Breaking our backs
These financial woes that were caused by the Biggert-Waters Flood Insurance Reform Act of 2012, which are downright unconstitutional, deliberate and ill-intended, are breaking the backs of the majority of senior citizens and the poor, who own or are paying rent for the majority of the properties located in the established flood plains in Pennsylvania. The price of flood insurance in many cases, exceeds their yearly income.
Most of our elected leaders believe within themselves that there is no blanket solution, or no 100 percent cure-all for this problem, no matter what we do. They are 100 percent cure-all wrong, and they should have killed this Flood Insurance Reform Act of 2012 instead of making it another ridiculous law, which is creating untold physical and financial problems for those who deserve it the least.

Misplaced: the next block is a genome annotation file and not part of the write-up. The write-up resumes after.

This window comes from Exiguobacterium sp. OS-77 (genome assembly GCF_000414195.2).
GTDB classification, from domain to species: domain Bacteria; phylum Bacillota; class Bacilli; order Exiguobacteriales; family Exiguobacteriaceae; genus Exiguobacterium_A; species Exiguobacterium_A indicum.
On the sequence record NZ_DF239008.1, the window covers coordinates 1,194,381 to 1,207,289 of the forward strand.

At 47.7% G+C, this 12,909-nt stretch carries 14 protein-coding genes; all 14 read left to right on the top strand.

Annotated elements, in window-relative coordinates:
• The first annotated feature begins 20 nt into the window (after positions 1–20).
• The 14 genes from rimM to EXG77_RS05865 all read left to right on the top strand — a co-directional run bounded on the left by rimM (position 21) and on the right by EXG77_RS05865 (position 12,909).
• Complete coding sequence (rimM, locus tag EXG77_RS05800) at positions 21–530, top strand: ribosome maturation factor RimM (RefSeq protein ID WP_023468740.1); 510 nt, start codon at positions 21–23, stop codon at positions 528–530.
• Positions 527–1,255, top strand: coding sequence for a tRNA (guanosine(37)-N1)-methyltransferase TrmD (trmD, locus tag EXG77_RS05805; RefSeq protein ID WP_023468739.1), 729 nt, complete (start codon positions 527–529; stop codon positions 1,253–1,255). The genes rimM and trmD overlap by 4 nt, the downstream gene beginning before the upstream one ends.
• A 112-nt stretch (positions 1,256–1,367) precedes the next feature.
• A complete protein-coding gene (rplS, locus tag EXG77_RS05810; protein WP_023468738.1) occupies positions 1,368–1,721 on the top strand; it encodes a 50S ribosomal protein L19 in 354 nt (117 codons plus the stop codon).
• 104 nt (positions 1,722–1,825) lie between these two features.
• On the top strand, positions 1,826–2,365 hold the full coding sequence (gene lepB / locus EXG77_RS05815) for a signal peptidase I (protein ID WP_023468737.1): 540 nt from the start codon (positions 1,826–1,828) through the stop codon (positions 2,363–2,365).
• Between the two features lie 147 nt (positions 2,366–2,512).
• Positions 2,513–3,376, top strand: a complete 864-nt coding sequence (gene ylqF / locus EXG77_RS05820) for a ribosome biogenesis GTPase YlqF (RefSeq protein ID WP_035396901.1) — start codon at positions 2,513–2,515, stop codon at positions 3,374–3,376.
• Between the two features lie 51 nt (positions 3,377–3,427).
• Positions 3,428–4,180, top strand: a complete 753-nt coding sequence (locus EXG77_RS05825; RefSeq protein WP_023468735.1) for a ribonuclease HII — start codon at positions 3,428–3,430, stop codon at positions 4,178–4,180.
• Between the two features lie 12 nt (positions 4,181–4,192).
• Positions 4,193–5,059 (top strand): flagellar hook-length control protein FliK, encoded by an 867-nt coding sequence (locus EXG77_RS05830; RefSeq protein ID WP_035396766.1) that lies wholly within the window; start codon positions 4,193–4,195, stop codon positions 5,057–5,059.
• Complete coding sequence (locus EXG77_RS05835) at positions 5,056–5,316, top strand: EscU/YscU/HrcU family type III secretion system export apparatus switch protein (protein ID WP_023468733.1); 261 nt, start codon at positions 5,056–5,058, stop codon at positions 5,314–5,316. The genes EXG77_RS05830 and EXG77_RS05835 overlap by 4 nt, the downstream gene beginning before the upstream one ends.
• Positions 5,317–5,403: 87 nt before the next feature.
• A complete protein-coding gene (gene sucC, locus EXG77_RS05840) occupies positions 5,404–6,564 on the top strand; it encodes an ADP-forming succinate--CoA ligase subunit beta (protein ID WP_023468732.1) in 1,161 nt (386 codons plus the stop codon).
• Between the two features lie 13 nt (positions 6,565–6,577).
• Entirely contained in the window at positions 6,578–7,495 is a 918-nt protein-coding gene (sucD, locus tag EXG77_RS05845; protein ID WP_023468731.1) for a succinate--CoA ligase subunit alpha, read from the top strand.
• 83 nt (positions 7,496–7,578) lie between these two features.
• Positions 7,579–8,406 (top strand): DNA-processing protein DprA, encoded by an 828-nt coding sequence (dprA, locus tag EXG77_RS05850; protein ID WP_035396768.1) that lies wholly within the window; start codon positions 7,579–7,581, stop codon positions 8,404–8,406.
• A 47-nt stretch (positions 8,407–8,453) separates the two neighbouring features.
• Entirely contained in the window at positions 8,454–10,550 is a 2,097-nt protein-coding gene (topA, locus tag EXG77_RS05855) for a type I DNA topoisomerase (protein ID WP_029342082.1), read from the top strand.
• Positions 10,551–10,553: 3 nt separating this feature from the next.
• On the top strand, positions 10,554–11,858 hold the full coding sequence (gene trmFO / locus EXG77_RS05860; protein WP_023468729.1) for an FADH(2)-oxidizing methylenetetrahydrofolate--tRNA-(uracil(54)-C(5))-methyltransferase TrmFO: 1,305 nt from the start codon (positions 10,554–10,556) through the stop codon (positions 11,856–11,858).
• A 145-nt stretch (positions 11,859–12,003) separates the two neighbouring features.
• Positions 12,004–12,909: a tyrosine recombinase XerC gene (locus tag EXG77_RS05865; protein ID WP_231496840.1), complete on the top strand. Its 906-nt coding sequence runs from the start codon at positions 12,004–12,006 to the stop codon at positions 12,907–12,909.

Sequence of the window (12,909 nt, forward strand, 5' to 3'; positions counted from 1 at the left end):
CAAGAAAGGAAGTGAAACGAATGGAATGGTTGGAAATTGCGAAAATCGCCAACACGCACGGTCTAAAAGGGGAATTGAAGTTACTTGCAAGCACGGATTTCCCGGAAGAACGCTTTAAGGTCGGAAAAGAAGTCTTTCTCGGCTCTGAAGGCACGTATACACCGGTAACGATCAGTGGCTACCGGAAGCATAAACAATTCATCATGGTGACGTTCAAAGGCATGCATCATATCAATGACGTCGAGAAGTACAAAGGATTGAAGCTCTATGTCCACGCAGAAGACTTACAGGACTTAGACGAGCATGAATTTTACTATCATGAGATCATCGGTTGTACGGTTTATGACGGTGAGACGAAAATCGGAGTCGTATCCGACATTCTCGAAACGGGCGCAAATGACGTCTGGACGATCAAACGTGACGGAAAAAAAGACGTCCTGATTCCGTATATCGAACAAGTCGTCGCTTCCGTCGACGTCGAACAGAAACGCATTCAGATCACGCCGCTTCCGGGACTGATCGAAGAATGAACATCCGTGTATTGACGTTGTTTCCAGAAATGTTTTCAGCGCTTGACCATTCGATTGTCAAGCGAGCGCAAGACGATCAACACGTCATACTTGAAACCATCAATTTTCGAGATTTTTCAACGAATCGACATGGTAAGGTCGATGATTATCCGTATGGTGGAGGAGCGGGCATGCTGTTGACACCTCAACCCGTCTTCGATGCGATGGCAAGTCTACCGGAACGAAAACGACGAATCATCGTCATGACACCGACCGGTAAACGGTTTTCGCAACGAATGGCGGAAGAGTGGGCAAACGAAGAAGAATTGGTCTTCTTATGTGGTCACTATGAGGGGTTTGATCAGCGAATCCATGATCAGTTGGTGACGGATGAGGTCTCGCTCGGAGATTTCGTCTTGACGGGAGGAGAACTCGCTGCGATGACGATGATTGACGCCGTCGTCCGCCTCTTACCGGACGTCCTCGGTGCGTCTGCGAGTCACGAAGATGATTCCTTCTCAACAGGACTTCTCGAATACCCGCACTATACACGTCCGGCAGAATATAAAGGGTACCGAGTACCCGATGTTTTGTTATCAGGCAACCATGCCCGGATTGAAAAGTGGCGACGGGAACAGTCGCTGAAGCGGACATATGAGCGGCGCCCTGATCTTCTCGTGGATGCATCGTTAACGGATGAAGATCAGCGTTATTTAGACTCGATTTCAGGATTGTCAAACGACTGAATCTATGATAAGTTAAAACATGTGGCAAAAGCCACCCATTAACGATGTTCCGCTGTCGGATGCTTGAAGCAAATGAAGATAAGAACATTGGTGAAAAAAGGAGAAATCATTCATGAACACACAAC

If the federal government cannot and will not pay homeowners for any damage to their properties caused by flooding, as they did in the Agnes Flood of 1972, then the homeowners should be informed by our government of their decision. The general public would accept this decision. In turn, all homeowners would be free of any ultimatum being passed down to them by the federal government.
Let these people live as they wish, by making their own decisions. If this is to be, our government should notify other countries of the world that emergency donations for natural catastrophes would also be discontinued, but this will never happen. Such an action would tarnish the image that our country has become notorious for throughout the world. It would be unwise for our government to impose restrictions on its population, while it exonerates foreign countries, by freeing them for blame for natural disasters.
No state or federal law should have the power to cause hardships or increase the number of homeless in America. All these local meetings by those who voted for this obnoxious Reform Act instead of rejecting it should be ashamed to even show up for their own organized meeting. It’s time to revert back to the Proverb known throughout the world, that what is good for the goose, is also good for the gander.
Weldon C. Cohick Jr.